Thursday, November 20, 2014

Work related etiology of amyotrophic lateral sclerosis (ALS): a meta-analysis

Work related etiology of amyotrophic lateral sclerosis (ALS): a meta-analysis

Capozzella A, Sacco C, Chighine A, Loreti B, Scala B, Casale T, Sinibaldi F, Tomei G, Giubilati R, Tomei F, Rosati MV. Work related etiology of amyotrophic lateral sclerosis (ALS): a meta-analysis. Ann Ig. 2014 Sep-Oct;26(5):456-472. doi: 10.7416/ai.2014.2005.


BACKGROUND: The aim of this meta-analysis was to evaluate the association between ALS and occupational exposure to physical (ELF-EMF) and chemicals (solvents, heavy metals and pesticides) agents.

METHODS: We considered articles published from 1980 up to April 2013; in total, 750 publications were evaluated. The studies had to satisfy the following criteria: 1) cohort or case-control studies; 2) the presence of individual exposures; 3) clinical diagnosis of sporadic ALS or sporadic ALS on the death certificate. We followed the evaluation of quality in two steps. The first step classified studies according to a rating system based on a mix of criteria developed by scientific organizations, especially developed for studies of risk factors for ALS. The ratings obtained range from I (highest) to V (lowest). The data on risk factors derived from studies with Armon ratings of I, II, and III can reach levels of evidence A (established risk factor), B (likely risk factor), or C (possible risk factor). The second step evaluated the exposure and a score from 1 to 4 was assigned to each item; an exposure with a score of 3 or 4 was considered sufficient. Different analyses were performed on ALS and exposure to metals, solvents, pesticides and electromagnetic fields. In our study the heterogeneity was assessed both by χ2-based Q-tests and through the index of inconsistency I² while the measure RR/OR and CI of 95% to estimate the relationship between ALS and the various considered risk factors was employed.

RESULTS: The association between exposure to pesticides and ALS as a whole is weak and not significant. With regard to the results of individual studies the following critical synthesis can be reported: 1) the selected studies showed a low level of association between ALS and electromagnetic fields; 2) as regards the solvents, the association with ALS in some studies is combined with a slightly increased risk, particularly in women, and in others a slight but significant linear association is observed; 3) for the metals, in some cases there was a stronger association in women than in men; for individual metals, there was an association especially with chromium and lead; 4) lastly, with regard to the products of agricultural pesticides in general, there was an association with ALS in men but not in women, with a dose-response relationship.

CONCLUSIONS: The lack of statistically significant association between occupational exposure and ALS is mainly due to the methodological diversity of the studies and the lack of prospective studies at the workplace.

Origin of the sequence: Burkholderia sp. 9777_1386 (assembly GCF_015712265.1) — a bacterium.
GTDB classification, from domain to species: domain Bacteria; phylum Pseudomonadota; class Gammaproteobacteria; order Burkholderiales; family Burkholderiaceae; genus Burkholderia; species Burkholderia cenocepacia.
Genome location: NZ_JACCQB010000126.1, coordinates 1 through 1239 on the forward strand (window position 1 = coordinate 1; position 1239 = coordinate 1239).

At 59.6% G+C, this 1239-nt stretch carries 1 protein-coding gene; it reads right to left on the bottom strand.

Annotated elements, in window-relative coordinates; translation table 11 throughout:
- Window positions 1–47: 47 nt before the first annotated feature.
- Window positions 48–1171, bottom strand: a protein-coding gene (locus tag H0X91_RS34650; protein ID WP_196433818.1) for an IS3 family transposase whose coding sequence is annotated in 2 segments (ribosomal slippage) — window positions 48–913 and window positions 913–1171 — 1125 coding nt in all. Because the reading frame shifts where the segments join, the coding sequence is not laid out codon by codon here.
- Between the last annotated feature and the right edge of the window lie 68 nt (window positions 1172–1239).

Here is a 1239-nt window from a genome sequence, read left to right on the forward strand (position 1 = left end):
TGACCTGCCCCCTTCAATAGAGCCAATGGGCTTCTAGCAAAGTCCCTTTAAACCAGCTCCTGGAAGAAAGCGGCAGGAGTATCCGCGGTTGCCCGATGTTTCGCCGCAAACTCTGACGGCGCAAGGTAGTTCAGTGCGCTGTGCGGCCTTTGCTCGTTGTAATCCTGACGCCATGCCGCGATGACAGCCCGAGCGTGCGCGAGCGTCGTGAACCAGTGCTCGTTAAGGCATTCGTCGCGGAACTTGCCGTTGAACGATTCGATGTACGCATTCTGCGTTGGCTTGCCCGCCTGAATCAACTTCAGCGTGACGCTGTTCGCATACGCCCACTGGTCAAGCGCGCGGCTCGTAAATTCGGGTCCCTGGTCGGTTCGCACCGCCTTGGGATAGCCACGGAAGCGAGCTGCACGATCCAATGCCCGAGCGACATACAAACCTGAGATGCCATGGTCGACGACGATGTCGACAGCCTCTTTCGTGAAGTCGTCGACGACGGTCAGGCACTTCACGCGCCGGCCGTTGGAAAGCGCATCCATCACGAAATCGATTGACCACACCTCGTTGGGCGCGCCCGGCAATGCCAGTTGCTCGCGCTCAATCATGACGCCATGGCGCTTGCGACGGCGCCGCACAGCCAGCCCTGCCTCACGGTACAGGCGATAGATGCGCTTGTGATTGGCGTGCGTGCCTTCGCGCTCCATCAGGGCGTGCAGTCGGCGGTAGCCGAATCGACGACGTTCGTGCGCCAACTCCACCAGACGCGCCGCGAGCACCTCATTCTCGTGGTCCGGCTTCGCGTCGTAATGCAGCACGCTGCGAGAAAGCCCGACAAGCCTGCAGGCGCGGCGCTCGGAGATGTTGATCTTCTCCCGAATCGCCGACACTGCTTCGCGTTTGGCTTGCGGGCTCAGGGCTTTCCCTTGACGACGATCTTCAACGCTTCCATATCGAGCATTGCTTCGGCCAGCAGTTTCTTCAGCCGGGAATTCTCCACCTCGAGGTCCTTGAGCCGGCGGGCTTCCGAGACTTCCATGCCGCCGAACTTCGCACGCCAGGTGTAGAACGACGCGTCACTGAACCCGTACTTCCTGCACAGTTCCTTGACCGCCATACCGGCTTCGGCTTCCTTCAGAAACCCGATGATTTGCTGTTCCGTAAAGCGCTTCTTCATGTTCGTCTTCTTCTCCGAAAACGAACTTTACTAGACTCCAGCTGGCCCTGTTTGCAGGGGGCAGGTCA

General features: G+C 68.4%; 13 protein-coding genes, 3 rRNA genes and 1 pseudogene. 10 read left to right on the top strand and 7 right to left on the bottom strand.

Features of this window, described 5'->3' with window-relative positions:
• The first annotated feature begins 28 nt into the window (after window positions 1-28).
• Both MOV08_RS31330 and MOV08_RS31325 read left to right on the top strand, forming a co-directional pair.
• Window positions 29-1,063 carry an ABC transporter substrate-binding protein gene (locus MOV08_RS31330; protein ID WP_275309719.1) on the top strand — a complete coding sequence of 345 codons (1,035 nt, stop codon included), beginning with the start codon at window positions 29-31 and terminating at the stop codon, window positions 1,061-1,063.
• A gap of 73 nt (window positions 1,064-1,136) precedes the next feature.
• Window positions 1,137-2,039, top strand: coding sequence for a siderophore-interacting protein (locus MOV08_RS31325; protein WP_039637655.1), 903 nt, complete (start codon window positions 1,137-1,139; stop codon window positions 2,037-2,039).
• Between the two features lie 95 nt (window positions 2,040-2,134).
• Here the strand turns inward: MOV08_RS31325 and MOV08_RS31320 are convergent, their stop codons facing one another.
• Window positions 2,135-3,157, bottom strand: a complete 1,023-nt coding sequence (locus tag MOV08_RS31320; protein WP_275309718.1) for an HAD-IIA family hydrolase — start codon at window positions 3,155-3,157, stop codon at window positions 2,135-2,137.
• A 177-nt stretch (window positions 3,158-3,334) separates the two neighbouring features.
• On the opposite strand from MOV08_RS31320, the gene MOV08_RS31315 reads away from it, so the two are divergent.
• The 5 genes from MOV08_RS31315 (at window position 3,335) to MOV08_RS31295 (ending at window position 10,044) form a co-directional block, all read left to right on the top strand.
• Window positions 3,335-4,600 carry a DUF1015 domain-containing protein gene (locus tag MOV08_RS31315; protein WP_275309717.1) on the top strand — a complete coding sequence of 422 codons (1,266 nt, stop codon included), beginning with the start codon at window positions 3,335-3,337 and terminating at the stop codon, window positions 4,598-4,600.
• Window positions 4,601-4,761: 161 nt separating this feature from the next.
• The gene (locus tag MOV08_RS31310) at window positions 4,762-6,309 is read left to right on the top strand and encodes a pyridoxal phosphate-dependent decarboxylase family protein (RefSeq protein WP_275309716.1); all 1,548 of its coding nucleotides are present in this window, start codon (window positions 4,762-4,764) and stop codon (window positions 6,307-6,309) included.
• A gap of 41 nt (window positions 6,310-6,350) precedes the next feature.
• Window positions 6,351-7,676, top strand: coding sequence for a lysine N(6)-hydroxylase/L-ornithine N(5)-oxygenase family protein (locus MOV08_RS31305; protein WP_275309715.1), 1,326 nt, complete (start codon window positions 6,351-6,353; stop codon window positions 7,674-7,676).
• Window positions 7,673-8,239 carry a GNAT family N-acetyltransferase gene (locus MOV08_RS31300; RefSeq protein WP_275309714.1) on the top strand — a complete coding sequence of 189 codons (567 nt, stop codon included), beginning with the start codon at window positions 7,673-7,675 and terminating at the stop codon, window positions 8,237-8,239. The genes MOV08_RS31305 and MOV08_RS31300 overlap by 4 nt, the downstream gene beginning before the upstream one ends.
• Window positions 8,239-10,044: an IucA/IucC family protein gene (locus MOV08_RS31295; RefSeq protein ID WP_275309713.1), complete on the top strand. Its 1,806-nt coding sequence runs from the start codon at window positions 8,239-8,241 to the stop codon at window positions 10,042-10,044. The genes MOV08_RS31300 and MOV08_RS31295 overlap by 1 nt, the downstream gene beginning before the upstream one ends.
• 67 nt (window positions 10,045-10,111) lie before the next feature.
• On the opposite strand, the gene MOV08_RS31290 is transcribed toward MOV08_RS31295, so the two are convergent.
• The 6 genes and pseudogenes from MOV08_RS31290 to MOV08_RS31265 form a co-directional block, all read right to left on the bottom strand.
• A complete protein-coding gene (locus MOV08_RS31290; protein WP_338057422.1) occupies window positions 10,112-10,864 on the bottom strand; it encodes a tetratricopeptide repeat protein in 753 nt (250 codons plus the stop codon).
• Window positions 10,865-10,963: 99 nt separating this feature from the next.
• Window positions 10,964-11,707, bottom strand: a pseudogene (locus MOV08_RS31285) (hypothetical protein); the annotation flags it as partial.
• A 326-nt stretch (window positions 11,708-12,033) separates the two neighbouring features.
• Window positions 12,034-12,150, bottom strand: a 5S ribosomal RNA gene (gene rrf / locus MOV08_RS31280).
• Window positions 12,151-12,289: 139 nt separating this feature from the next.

Distinct Epidermal Keratinocytes Respond to Extremely Low-Frequency Electromagnetic Fields Differently
Huang C-Y, Chuang C-Y, Shu W-Y, Chang C-W, Chen C-R, et al. (2014) Distinct Epidermal Keratinocytes Respond to Extremely Low-Frequency Electromagnetic Fields Differently. PLoS ONE 9(11): e113424. doi:10.1371/journal.pone.0113424.


Following an increase in the use of electric appliances that can generate 50 or 60 Hz electromagnetic fields, concerns have intensified regarding the biological effects of extremely low-frequency electromagnetic fields (ELF-EMFs) on human health. Previous epidemiological studies have suggested the carcinogenic potential of environmental exposure to ELF-EMFs, specifically at 50 or 60 Hz. However, the biological mechanism facilitating the effects of ELF-EMFs remains unclear. Cellular studies have yielded inconsistent results regarding the biological effects of ELF-EMFs. The inconsistent results might have been due to diverse cell types. In our previous study, we indicated that 1.5 mT, 60 Hz ELF-EMFs will cause G1 arrest through the activation of the ATM-Chk2-p21 pathway in human keratinocyte HaCaT cells. 
The aim of the current study was to investigate whether ELF-EMFs cause similar effects in a distinct epidermal keratinocyte, primary normal human epidermal keratinocytes (NHEK), by using the same ELF-EMF exposure system and experimental design. 
We observed that ELF-EMFs exerted no effects on cell growth, cell proliferation, cell cycle distribution, and the activation of ATM signaling pathway in NHEK cells. We demonstrated that the 2 epidermal keratinocytes responded to ELF-EMFs differently. To further validate this finding, we simultaneously exposed the NHEK and HaCaT cells to ELF-EMFs in the same incubator for 168 h and observed the cell growths. The simultaneous exposure of the two cell types results showed that the NHEK and HaCaT cells exhibited distinct responses to ELF-EMFs. Thus, we confirmed that the biological effects of ELF-EMFs in epidermal keratinocytes are cell type specific. 
Our findings may partially explain the inconsistent results of previous studies when comparing results across various experimental models.
Open Access Paper:

No comments:

Post a Comment